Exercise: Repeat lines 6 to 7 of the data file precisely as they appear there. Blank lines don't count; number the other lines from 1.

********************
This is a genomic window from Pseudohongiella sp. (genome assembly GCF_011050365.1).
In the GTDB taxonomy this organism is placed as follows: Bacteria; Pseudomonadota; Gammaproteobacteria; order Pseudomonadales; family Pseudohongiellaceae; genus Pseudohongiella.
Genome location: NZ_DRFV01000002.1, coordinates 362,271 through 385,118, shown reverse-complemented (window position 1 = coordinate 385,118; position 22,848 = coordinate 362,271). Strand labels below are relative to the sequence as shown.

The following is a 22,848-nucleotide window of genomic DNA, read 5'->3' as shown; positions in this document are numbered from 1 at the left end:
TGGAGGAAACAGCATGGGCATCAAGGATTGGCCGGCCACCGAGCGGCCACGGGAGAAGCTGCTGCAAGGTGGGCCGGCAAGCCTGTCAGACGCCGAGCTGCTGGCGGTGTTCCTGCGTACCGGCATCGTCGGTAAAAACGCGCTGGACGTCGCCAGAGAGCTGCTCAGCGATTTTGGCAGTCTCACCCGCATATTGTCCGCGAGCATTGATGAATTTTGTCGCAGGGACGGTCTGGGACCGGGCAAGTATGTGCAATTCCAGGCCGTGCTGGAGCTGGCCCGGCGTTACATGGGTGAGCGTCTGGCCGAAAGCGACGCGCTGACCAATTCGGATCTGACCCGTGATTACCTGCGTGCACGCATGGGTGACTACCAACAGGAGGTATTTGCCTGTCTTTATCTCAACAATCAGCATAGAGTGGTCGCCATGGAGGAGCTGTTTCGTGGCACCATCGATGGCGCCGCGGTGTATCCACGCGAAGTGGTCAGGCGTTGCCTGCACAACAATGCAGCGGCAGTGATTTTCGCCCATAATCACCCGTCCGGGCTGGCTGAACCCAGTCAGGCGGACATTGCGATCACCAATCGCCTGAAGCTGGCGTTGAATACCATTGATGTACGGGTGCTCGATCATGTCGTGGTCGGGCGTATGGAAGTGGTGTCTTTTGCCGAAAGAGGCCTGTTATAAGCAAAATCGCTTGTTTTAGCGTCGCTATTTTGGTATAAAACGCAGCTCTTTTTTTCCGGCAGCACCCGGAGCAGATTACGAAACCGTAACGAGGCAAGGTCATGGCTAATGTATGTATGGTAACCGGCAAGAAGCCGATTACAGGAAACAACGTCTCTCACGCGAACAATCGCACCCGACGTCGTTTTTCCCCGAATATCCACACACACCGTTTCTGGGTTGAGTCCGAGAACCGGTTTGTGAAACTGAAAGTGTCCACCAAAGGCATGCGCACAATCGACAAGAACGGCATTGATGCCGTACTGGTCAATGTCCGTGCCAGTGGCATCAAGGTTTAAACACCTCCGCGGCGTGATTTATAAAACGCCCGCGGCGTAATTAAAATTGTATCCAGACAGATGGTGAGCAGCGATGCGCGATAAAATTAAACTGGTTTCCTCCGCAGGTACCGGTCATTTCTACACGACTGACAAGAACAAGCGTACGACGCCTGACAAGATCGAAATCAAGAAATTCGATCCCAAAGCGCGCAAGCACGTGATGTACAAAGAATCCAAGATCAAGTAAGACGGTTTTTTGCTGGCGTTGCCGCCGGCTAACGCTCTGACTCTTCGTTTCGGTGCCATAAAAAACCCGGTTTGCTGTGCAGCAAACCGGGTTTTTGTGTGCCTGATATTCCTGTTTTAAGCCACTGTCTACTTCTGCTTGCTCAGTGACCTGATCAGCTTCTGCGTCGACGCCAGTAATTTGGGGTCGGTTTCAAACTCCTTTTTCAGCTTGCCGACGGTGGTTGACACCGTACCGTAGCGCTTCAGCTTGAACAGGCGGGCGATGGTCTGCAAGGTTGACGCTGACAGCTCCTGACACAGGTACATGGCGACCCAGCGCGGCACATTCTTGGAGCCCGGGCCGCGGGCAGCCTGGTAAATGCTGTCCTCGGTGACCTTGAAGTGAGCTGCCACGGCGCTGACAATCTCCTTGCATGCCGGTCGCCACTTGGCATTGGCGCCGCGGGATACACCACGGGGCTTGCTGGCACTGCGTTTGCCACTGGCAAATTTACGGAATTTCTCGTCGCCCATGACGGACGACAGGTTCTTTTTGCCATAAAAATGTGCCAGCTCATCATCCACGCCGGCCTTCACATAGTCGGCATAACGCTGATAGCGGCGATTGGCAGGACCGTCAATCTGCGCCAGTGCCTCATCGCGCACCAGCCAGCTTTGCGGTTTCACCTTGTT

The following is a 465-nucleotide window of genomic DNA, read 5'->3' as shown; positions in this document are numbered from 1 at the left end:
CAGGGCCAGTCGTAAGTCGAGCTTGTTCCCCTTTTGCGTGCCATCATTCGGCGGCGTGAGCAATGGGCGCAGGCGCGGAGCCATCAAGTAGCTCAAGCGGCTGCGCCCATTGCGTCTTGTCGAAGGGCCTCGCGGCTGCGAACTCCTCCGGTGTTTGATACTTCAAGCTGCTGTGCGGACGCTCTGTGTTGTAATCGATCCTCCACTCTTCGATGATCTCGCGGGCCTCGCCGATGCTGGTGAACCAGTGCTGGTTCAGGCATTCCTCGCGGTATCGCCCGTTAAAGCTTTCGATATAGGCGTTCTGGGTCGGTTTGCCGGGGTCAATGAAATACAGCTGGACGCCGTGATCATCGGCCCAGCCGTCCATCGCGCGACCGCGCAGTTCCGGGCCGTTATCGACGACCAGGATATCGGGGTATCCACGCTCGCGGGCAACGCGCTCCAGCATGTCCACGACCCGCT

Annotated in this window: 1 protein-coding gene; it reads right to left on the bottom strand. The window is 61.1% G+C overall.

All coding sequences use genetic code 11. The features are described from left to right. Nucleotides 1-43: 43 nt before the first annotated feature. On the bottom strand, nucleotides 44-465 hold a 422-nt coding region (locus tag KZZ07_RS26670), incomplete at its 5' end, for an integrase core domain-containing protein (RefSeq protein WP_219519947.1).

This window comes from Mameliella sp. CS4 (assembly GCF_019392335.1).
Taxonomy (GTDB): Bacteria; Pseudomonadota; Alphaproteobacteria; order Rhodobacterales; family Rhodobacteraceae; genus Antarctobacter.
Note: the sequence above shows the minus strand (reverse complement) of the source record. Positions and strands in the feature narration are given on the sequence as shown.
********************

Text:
The following is a 465-nucleotide window of genomic DNA, read 5'->3' as shown; positions in this document are numbered from 1 at the left end:
CAGGGCCAGTCGTAAGTCGAGCTTGTTCCCCTTTTGCGTGCCATCATTCGGCGGCGTGAGCAATGGGCGCAGGCGCGGAGCCATCAAGTAGCTCAAGCGGCTGCGCCCATTGCGTCTTGTCGAAGGGCCTCGCGGCTGCGAACTCCTCCGGTGTTTGATACTTCAAGCTGCTGTGCGGACGCTCTGTGTTGTAATCGATCCTCCACTCTTCGATGATCTCGCGGGCCTCGCCGATGCTGGTGAACCAGTGCTGGTTCAGGCATTCCTCGCGGTATCGCCCGTTAAAGCTTTCGATATAGGCGTTCTGGGTCGGTTTGCCGGGGTCAATGAAATACAGCTGGACGCCGTGATCATCGGCCCAGCCGTCCATCGCGCGACCGCGCAGTTCCGGGCCGTTATCGACGACCAGGATATCGGGGTATCCACGCTCGCGGGCAACGCGCTCCAGCATGTCCACGACCCGCT